Trans servicewoman shares her delight after Biden axes transgender military ban

A transgender woman serving in the US Air Force says she no longer feels like an ‘endangered species’ after new president Joe Biden scrapped a ban on trans people serving in the military.

Lieutenant Colonel Bree Fram, 41, said it was a ‘euphoric day’ for human rights on Monday as Biden reversed Trump’s draconian Transgender Military Ban.

She said she has spent the last four years feeling like a ‘second class citizen’ in her job, knowing that the government ‘doesn’t value’ her the same as her cisgender counterparts.

Speaking to, Bree, from Newport, Rhode Island, has shared her relief at finally being able to ‘serve authentically’ as a transgender woman following the ban’s termination. She said she also expects thousands of transgender men and women to enlist in the US military over the next few months after being handed the ‘gift of equality’.

Bree said: ‘It’s was a euphoric day, we’ve all been given an amazing gift. This is an opportunity for so many to be able to serve authentically.

‘We have fought for this for four years, all we have been asking for is equal opportunities.

‘There are a lot of people like me who are able and can be a great asset to the armed forces. Thousands of trans people had their dreams put on hold by Donald Trump and now they can finally realize their dreams.

‘For many years we felt like second-class citizens and a lot of people felt very unwanted. It comes down to basic equality and it’s fantastic to be in the position we’re in now.

‘I no longer feel like I’m part of an endangered species and I know a lot of people who can not wait for their moment to enlist. We will see a boom in trans people joining the army and I am watching with joy.’

Bree, who is married to wife, Peg, and has two children aged 8 and 12, joined the US Air Force in 2003 motivated by the events of 9/11. She has served in Iraq on separate occasions and is currently serving as an astronautical engineer.

Bree said she kept her ongoing transition to a transgender woman a secret from her colleagues until 2016, when President Barack Obama lifted a longstanding ban on openly transgender people serving in the US military. She said her colleagues showered her with support when she came out and even threw her a party.

But in July 2017 then-President Trump abruptly reimposed the ban through an announcement on Twitter. For a year, legal battles kept the ban from being imposed but in 2019 the Supreme Court allowed it to go ahead.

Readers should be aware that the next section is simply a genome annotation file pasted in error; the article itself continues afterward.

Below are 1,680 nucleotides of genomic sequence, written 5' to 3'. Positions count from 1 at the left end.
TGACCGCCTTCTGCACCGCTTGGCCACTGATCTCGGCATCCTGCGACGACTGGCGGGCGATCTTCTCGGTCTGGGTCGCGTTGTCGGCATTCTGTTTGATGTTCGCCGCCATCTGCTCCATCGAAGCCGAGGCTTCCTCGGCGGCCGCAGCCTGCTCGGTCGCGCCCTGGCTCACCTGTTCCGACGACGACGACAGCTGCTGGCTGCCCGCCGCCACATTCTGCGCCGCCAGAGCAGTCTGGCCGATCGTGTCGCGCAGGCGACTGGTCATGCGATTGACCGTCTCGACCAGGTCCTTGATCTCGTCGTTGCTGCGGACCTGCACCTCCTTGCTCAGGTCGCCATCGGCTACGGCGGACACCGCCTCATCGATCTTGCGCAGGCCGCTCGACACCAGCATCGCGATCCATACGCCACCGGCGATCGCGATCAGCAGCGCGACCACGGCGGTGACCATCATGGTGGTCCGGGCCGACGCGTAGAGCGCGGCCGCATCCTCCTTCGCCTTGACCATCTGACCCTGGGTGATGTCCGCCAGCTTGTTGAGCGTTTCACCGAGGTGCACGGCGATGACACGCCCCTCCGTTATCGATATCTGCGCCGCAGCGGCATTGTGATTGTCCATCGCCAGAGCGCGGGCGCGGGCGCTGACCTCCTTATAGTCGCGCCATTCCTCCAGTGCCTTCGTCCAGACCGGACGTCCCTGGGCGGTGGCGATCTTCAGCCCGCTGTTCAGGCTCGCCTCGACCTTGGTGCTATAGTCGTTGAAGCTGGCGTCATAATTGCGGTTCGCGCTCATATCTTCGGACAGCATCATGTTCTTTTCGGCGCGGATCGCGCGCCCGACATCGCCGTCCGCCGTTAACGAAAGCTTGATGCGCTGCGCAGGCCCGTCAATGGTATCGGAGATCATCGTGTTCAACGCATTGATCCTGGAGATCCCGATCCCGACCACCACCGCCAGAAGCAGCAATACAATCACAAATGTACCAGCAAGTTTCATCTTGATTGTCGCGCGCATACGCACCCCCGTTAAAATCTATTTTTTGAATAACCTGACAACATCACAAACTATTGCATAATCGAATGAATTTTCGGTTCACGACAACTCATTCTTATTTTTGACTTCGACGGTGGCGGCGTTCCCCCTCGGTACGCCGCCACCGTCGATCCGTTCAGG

The policy prevented transgender people who plan to pursue gender-affirming hormones or surgery from enlisting, and blocked people who had not yet received a medical diagnosis of gender dysphoria from accessing such treatment.

‘It forced my hand for me to get my diagnosis and without that, I wouldn’t have been able to complete my transition’, said Bree.

‘The biggest challenge when the ban was announced was that we felt like a burden on the military. I felt like we had to prove ourselves, prove our worth and our value to the military.

‘In some ways Trump did us a favor, because he shone a spotlight on our service so we could show how important we are. Our peers valued us for what we brought to the table and showed me nothing but support.

‘It was difficult to deal with the feeling on being unwanted. Being trans in not inherently negative.

‘I have never felt like I am out of place, I saw it as my chance to make positive change. I never felt like giving up but it did add stress to know I had to prove myself.’

For the first time in three-and-a-half years transgender men and women will this week be able to enlist to the Navy, Army or Air Force if they wish too. Biden’s historic executive order will mean ‘all Americans who are qualified to serve in the Armed Forces of the United States should be able to serve’, the White House said.

The move will allow thousands of transgender individuals to follow their dreams of a career in the US military, with the White House adding that ‘President Biden believes that gender identity should not be a bar to military service.’

Bree added that she hopes Biden’s actions end a ‘roller coaster of emotions’ for the trans community in America in recent years.

She said: ‘It’s a moment of relief and celebration for us all. It’s about the US being a better society.

‘The enthusiasm from trans people to sign up is palpable.

‘It’s a great feeling, switching from Trump who said we were a burden to switching to Biden who says we are welcome and valued.’

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